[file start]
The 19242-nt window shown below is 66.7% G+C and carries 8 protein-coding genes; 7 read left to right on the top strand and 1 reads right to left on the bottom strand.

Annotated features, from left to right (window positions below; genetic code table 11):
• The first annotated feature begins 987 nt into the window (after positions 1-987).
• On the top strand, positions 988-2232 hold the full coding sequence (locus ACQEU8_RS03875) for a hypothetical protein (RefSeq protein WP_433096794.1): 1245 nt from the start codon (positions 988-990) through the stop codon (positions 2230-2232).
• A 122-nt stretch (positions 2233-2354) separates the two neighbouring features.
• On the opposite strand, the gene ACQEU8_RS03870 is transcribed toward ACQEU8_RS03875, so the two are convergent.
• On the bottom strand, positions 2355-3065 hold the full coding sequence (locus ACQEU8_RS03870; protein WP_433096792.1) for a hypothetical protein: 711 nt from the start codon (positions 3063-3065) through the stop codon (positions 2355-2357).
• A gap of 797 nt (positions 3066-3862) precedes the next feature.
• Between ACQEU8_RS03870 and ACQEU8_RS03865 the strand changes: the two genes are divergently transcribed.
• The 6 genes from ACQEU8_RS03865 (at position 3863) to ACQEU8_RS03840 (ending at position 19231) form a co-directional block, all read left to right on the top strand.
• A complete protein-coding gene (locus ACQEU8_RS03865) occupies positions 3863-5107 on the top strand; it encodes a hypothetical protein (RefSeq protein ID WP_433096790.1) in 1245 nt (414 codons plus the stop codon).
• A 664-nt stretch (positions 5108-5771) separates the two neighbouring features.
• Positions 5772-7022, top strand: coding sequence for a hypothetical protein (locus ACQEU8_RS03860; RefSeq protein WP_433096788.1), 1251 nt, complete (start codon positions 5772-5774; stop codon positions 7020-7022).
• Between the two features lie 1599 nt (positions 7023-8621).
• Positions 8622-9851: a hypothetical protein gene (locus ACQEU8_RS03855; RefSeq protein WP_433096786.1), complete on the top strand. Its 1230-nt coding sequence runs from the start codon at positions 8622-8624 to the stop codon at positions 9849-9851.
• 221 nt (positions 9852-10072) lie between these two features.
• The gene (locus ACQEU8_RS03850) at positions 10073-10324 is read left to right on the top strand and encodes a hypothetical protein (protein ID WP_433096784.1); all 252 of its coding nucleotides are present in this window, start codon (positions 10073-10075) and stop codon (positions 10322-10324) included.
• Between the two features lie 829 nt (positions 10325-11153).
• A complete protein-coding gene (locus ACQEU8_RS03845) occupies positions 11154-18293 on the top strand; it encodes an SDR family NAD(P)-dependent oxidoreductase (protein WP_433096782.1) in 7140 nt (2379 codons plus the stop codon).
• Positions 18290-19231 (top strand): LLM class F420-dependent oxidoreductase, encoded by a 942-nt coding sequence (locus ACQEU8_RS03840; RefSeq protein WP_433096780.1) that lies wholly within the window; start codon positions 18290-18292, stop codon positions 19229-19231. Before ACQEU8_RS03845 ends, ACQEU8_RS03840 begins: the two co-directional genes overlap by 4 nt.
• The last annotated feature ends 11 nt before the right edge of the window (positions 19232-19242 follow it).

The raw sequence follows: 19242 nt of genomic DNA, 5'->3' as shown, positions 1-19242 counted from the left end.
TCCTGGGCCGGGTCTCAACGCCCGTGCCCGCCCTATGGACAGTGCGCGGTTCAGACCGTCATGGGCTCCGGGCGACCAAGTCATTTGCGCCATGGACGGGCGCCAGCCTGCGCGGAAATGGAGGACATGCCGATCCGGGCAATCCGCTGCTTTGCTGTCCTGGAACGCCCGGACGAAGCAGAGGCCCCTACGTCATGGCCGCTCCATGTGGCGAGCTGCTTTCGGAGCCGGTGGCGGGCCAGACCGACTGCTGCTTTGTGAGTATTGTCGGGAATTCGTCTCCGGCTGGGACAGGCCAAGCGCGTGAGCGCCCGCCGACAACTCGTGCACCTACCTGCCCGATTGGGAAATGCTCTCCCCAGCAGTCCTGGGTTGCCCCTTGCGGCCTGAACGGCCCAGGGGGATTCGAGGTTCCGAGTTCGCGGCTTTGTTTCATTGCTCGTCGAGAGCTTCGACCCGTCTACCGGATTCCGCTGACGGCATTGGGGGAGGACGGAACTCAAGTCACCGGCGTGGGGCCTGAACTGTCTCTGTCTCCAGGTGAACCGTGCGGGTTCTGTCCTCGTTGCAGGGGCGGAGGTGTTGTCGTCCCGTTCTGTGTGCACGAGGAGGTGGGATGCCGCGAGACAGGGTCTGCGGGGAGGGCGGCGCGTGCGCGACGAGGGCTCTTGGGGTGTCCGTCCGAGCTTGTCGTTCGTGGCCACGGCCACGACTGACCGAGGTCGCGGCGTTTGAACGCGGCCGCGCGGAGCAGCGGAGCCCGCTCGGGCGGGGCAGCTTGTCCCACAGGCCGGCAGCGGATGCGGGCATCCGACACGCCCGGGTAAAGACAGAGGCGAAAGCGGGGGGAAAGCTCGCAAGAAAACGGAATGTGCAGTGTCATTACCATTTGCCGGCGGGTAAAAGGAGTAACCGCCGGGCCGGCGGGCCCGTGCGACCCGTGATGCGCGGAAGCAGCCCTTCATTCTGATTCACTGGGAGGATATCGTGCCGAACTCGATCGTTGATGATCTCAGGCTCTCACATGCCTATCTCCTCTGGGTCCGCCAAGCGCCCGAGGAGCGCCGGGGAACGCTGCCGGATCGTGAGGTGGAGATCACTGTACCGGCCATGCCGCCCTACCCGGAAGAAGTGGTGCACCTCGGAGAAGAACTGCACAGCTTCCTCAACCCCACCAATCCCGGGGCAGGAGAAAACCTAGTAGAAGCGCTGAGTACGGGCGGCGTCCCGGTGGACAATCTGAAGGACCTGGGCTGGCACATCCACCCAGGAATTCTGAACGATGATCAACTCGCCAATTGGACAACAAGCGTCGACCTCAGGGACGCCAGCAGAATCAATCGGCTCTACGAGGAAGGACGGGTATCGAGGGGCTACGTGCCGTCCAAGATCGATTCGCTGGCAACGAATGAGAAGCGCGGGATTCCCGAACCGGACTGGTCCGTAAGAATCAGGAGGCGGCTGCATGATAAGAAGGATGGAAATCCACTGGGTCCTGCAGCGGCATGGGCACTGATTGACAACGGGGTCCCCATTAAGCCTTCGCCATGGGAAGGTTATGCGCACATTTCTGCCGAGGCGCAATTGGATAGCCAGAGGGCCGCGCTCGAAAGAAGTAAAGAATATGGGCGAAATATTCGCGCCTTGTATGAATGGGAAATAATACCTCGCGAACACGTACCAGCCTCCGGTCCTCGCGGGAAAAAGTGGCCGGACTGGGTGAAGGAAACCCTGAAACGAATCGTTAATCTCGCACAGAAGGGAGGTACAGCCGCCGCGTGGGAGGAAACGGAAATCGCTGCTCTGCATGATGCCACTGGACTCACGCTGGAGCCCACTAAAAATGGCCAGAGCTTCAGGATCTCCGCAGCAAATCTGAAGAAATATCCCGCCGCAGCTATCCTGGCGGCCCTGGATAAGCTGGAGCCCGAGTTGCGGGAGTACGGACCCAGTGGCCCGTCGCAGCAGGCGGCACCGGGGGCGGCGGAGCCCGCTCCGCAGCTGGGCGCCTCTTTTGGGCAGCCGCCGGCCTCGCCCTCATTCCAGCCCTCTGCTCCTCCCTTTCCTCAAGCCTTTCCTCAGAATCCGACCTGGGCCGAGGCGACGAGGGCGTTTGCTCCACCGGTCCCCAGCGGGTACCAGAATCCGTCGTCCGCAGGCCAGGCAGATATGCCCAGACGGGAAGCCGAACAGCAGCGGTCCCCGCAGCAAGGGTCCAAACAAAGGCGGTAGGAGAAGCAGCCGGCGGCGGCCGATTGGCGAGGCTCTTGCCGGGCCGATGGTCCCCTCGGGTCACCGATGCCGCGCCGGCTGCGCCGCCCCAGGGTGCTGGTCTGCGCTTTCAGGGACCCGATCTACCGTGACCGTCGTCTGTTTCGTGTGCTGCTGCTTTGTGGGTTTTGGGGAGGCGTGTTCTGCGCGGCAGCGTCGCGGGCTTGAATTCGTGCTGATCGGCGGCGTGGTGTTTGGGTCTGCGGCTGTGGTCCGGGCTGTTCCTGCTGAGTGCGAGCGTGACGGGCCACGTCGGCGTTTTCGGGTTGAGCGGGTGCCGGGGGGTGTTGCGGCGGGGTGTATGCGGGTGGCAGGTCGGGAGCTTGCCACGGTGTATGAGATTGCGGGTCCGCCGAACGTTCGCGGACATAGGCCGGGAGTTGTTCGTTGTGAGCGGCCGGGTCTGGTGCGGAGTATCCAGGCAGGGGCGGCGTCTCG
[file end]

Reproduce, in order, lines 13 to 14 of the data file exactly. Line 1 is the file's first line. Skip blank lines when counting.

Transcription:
• Positions 5772-7022, top strand: coding sequence for a hypothetical protein (locus ACQEU8_RS03860; RefSeq protein WP_433096788.1), 1251 nt, complete (start codon positions 5772-5774; stop codon positions 7020-7022).
• Between the two features lie 1599 nt (positions 7023-8621).